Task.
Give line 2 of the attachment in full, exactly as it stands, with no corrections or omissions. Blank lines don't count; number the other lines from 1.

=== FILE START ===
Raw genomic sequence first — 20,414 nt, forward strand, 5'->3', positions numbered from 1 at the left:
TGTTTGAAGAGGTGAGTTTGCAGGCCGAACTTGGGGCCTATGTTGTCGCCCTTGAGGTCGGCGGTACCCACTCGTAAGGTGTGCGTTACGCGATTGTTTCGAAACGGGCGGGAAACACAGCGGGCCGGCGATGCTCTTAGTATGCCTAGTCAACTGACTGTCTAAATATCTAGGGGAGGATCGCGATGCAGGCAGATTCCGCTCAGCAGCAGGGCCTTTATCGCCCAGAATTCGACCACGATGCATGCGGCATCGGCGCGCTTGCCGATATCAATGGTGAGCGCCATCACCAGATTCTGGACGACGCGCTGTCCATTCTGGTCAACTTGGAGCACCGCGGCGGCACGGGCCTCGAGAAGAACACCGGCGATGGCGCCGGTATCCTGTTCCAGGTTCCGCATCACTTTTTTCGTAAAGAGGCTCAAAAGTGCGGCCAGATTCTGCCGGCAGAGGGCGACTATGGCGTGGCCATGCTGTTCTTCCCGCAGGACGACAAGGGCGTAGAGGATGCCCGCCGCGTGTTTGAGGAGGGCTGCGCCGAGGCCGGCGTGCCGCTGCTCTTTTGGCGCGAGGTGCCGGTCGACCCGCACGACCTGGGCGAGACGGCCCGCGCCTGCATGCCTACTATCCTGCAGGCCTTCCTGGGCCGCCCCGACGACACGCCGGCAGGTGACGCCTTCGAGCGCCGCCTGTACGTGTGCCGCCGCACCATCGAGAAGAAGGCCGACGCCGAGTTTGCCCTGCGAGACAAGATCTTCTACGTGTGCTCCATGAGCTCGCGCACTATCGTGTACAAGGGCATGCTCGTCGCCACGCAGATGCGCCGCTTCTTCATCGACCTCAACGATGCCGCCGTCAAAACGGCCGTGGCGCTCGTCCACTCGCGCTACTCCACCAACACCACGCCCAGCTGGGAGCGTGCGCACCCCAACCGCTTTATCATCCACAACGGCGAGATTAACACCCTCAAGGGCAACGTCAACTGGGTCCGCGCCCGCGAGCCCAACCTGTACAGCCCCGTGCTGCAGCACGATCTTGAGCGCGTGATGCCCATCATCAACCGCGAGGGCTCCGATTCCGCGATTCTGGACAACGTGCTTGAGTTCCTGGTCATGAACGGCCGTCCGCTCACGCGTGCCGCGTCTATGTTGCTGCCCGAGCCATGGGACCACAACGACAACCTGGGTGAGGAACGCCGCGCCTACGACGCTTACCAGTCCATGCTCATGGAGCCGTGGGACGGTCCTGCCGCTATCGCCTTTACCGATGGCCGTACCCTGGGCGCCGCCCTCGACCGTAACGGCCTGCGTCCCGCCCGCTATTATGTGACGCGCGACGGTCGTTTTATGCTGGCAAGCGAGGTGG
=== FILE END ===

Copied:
TGTTTGAAGAGGTGAGTTTGCAGGCCGAACTTGGGGCCTATGTTGTCGCCCTTGAGGTCGGCGGTACCCACTCGTAAGGTGTGCGTTACGCGATTGTTTCGAAACGGGCGGGAAACACAGCGGGCCGGCGATGCTCTTAGTATGCCTAGTCAACTGACTGTCTAAATATCTAGGGGAGGATCGCGATGCAGGCAGATTCCGCTCAGCAGCAGGGCCTTTATCGCCCAGAATTCGACCACGATGCATGCGGCATCGGCGCGCTTGCCGATATCAATGGTGAGCGCCATCACCAGATTCTGGACGACGCGCTGTCCATTCTGGTCAACTTGGAGCACCGCGGCGGCACGGGCCTCGAGAAGAACACCGGCGATGGCGCCGGTATCCTGTTCCAGGTTCCGCATCACTTTTTTCGTAAAGAGGCTCAAAAGTGCGGCCAGATTCTGCCGGCAGAGGGCGACTATGGCGTGGCCATGCTGTTCTTCCCGCAGGACGACAAGGGCGTAGAGGATGCCCGCCGCGTGTTTGAGGAGGGCTGCGCCGAGGCCGGCGTGCCGCTGCTCTTTTGGCGCGAGGTGCCGGTCGACCCGCACGACCTGGGCGAGACGGCCCGCGCCTGCATGCCTACTATCCTGCAGGCCTTCCTGGGCCGCCCCGACGACACGCCGGCAGGTGACGCCTTCGAGCGCCGCCTGTACGTGTGCCGCCGCACCATCGAGAAGAAGGCCGACGCCGAGTTTGCCCTGCGAGACAAGATCTTCTACGTGTGCTCCATGAGCTCGCGCACTATCGTGTACAAGGGCATGCTCGTCGCCACGCAGATGCGCCGCTTCTTCATCGACCTCAACGATGCCGCCGTCAAAACGGCCGTGGCGCTCGTCCACTCGCGCTACTCCACCAACACCACGCCCAGCTGGGAGCGTGCGCACCCCAACCGCTTTATCATCCACAACGGCGAGATTAACACCCTCAAGGGCAACGTCAACTGGGTCCGCGCCCGCGAGCCCAACCTGTACAGCCCCGTGCTGCAGCACGATCTTGAGCGCGTGATGCCCATCATCAACCGCGAGGGCTCCGATTCCGCGATTCTGGACAACGTGCTTGAGTTCCTGGTCATGAACGGCCGTCCGCTCACGCGTGCCGCGTCTATGTTGCTGCCCGAGCCATGGGACCACAACGACAACCTGGGTGAGGAACGCCGCGCCTACGACGCTTACCAGTCCATGCTCATGGAGCCGTGGGACGGTCCTGCCGCTATCGCCTTTACCGATGGCCGTACCCTGGGCGCCGCCCTCGACCGTAACGGCCTGCGTCCCGCCCGCTATTATGTGACGCGCGACGGTCGTTTTATGCTGGCAAGCGAGGTGG